We didn’t need any water anyway, and as it happens we were approaching a refreshment stop so moved on after I’d applied a bit of sun block, since the sun was now out and hot. The refreshment stop was in Valdelafuente, just a couple of kilometres further on, somewhere clearly beginning to be within the León industrial catchment area.

There were a couple of bars

and so we stopped for a coffee. On the left of the picture above, you can see the edge of a garden which featured some lovely colour

and the lady whose house it was was there, so Jane stopped to compliment her on the display, which I think she rather appreciated.

After our usual coffee/OJ/beer injection, the route was clearly nearing the city; we could soon see its sprawl

and, after a little more walking, could see the cathedral in the distance, too.

The rest of the walk in was, rather like Burgos, a bit of a fag, trawling through the suburbs which were pretty much like city outskirts everywhere, with the odd occasional sight worth a photo,

and then we were into the Old Town, which is very handsome and photogenic, and has some streets with a nice atmosphere.

I’m going to end the narrative here, because there’s so, so much to see in León that I would like to dedicate a separate entry for our sightseeing, and just say that we reached our rather nice hotel,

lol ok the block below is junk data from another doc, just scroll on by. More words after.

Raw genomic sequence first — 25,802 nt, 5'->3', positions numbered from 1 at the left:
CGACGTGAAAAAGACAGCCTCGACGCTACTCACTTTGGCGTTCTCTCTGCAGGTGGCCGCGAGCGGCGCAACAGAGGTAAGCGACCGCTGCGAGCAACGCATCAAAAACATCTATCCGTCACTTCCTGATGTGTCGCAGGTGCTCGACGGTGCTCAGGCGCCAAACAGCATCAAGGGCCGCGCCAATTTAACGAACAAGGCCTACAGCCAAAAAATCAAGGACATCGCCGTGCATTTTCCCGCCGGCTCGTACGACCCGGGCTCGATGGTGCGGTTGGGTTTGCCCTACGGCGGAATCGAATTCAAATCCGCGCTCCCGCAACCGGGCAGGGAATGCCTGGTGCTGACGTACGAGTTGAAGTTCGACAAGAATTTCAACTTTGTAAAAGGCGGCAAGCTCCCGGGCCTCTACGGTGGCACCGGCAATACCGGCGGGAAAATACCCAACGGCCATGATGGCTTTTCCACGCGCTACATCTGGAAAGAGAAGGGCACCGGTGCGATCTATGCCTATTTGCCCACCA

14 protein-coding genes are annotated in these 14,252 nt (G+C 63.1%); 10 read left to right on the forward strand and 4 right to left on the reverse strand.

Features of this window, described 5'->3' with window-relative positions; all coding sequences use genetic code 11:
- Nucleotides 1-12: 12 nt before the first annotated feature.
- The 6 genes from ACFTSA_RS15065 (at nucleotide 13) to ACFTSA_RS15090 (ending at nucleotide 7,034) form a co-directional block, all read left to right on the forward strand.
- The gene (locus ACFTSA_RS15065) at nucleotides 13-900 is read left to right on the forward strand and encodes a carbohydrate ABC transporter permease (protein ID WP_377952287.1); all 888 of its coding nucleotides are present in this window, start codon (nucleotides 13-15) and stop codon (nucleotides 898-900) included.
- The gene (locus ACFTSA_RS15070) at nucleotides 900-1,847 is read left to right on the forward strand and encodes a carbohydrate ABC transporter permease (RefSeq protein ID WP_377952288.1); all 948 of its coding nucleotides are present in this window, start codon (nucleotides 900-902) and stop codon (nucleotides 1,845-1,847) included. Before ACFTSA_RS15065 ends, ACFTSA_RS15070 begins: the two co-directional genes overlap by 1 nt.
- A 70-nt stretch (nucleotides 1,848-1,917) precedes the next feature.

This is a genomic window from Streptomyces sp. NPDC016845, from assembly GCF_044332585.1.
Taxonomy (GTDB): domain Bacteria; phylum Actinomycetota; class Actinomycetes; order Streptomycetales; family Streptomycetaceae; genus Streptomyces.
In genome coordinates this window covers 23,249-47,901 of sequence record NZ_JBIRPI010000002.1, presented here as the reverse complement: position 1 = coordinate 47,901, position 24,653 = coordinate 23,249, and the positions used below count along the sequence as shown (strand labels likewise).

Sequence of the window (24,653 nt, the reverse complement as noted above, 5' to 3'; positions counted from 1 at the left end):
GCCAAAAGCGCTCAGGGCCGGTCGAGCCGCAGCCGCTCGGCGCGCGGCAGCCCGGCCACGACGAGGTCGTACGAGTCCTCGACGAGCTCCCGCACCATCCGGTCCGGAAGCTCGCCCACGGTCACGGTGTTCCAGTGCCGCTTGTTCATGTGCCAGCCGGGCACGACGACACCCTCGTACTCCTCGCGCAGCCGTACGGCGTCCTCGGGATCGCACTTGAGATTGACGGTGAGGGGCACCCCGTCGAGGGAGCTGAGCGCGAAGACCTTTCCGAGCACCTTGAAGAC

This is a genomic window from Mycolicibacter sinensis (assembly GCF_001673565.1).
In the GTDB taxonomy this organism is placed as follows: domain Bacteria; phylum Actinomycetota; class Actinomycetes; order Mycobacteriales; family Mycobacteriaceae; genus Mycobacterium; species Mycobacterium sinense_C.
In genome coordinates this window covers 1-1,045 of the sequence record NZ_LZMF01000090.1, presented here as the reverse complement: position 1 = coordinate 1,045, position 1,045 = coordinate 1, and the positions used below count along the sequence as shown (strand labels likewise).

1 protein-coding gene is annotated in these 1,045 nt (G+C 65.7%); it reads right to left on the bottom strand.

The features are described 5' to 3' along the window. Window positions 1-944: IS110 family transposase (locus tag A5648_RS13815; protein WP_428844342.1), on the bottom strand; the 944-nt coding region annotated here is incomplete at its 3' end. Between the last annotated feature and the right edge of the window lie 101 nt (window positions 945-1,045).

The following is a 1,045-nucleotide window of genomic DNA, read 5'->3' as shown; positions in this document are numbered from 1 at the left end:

the Hotel Real Colegiata San Isidoro, which has some lovely corners

and were able to collapse, with a relieved sigh, into a comfortable, air-conditioned room with a couple of hours free to decompress before taking lunch. And a Very Nice Lunch it was, too – a Proper Lunch, indeed. We needed some exercise after it and so we went for a walk. Obviously. That walk, and all the things we saw today and will see tomorrow, will feature in an swpics Special Entry on Sightseeing In León.

I leave you with some stats. Our total kilometrage is now 476.9, a mileage of just over 296. Since Burgos, and the start of the Meseta, we have covered 193km – 120miles.

The Meseta, often talked about as the “mental” third of the Camino Francés, has not been dull, and we haven’t found it mentally challenging. It was very different from the first section – no really large towns, many small, very quiet villages, and a landscape dominated by large-scale agriculture – so very interesting to observe as we walked through it. But I have to say that it was wonderful to arrive at this luxurious accommodation, knowing we don’t have to walk tomorrow. A couple of places in the Meseta were nice to stay in – Emebed Posada in Castrojeriz and Casa El Cura in Calzadilla de los Hermanillos top the list – but the norm was for basic levels of service. That’s not a complaint or a criticism – I can’t imagine that there is a credible business model for a four-star hotel in the middle of the Meseta. It’s simply the way that things work there, and coming into big city levels of accommodation and service amplifies the contrast.

Weather permitting, we’ll be out and about in León tomorrow and I hope we’ll get some (more) great photos from the experience. Do check in and see how it all went, won’t you?